If your answer is “no,” then what about today?

    Since my previous answer was a bit of a cop out, I’ll give a go at this one, too.

    I don’t know. I don’t think we should think less of such people, but I’m inclined to think that if you can provide for yourself (for lack of a better term), you should. But I am cool with trying to provide some level of income for most everyone.

    Now – what if the post-scarcity future doesn’t come overnight? What if, instead, advanced technology just gradually comes to provide for more and more people, through its own autonomous working, and through the entirely voluntary actions of the rest of us?

    …Isn’t that a rather gigantic problem? That your ideology may not only suffer from plausibility decay, but also that it appears clearly to break down right now, at least for a few?

    Yeah, it seems like a problem. I’m not against sharing abundance or “spreading the wealth around” (I think there was some dude 4 or 5 years ago who said that). Figuring out how we choose who get provided for will be tricky.

    All in all, if we can defeat scarcity and make all my libertarian economic opinions obsolete, that’ll be pretty great. It’ll just give us more time to fight Hate Speech laws.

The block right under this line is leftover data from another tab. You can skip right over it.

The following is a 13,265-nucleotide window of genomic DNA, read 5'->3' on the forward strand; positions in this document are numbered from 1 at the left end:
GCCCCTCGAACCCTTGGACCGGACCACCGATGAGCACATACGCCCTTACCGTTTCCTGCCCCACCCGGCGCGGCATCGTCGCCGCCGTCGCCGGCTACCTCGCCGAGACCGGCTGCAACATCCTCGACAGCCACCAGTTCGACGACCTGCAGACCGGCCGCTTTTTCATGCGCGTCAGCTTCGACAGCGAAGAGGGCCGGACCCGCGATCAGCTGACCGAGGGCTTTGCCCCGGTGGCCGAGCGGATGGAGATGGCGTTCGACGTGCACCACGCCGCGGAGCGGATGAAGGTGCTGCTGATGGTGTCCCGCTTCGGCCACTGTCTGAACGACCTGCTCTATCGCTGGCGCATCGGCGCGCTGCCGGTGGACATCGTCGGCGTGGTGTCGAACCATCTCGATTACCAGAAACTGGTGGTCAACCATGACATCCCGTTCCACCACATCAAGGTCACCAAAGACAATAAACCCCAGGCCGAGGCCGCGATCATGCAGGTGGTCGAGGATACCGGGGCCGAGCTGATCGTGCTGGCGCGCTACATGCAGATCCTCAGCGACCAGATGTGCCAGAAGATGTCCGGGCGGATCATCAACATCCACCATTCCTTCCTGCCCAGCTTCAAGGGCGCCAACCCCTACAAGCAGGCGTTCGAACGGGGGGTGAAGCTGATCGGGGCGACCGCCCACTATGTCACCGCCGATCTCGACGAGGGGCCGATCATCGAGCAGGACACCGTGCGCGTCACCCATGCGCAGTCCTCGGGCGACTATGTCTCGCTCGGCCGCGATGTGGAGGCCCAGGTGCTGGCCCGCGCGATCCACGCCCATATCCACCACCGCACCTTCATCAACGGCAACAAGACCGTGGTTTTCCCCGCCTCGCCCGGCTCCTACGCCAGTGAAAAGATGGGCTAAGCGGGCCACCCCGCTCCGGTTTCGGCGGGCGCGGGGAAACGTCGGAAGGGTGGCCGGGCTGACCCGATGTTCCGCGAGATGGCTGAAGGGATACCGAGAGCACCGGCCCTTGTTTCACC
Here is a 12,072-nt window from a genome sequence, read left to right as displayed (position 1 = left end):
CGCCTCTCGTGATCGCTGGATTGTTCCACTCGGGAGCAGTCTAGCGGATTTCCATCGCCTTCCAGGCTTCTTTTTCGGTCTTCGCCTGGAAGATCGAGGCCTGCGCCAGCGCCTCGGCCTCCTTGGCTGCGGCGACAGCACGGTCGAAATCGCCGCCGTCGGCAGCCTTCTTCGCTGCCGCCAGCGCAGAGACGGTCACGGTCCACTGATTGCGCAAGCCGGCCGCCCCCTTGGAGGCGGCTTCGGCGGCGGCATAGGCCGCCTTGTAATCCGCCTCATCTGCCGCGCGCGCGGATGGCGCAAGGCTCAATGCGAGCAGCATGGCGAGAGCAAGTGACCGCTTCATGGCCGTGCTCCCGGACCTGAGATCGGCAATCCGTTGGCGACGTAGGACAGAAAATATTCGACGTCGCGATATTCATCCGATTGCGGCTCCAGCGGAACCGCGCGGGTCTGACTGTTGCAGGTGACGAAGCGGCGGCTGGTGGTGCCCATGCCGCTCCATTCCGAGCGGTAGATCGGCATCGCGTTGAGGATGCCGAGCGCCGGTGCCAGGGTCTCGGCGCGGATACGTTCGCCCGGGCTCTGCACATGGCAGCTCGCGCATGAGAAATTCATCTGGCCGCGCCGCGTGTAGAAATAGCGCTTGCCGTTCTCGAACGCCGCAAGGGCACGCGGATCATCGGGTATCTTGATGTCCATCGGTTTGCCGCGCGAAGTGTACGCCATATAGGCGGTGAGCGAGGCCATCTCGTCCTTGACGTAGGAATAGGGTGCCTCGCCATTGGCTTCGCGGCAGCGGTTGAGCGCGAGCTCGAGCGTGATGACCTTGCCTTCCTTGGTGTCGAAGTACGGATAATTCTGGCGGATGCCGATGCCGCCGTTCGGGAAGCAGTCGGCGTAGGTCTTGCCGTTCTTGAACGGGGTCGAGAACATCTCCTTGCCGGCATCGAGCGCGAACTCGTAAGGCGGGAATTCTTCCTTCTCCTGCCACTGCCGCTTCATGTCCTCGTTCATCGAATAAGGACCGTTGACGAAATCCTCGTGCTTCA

(I don’t know how well I answered your questions, or if I’m kind of missing things, and I’m sure that with more reflection, I’ll start to see some contradictions in various positions I hold. But this was an honest attempt to answer your questions, and I think there’s value in an initial gut-reaction kind of response.)Report

  4. Avatar Mike Schilling says:

    pooping rainbows

    I want the right to urinate in different colors!

    Travestieis, Tom StoppardReport

  5. Avatar Jim Heffman says:

    I’m a little unclear on why you think that libertarians would look at a post-scarcity society and want to re-invent scarcity.

    “what if the post-scarcity future doesn’t come overnight? What if, instead, advanced technology just gradually comes to provide for more and more people, through its own autonomous working, and through the entirely voluntary actions of the rest of us?”

    It is not *libertarians* who think that society needs to be protected from genetically-modified food, experimental pharmaceuticals, nuclear energy, and high-capacity telecommunications.Report

    • Avatar Jason Kuznicki says: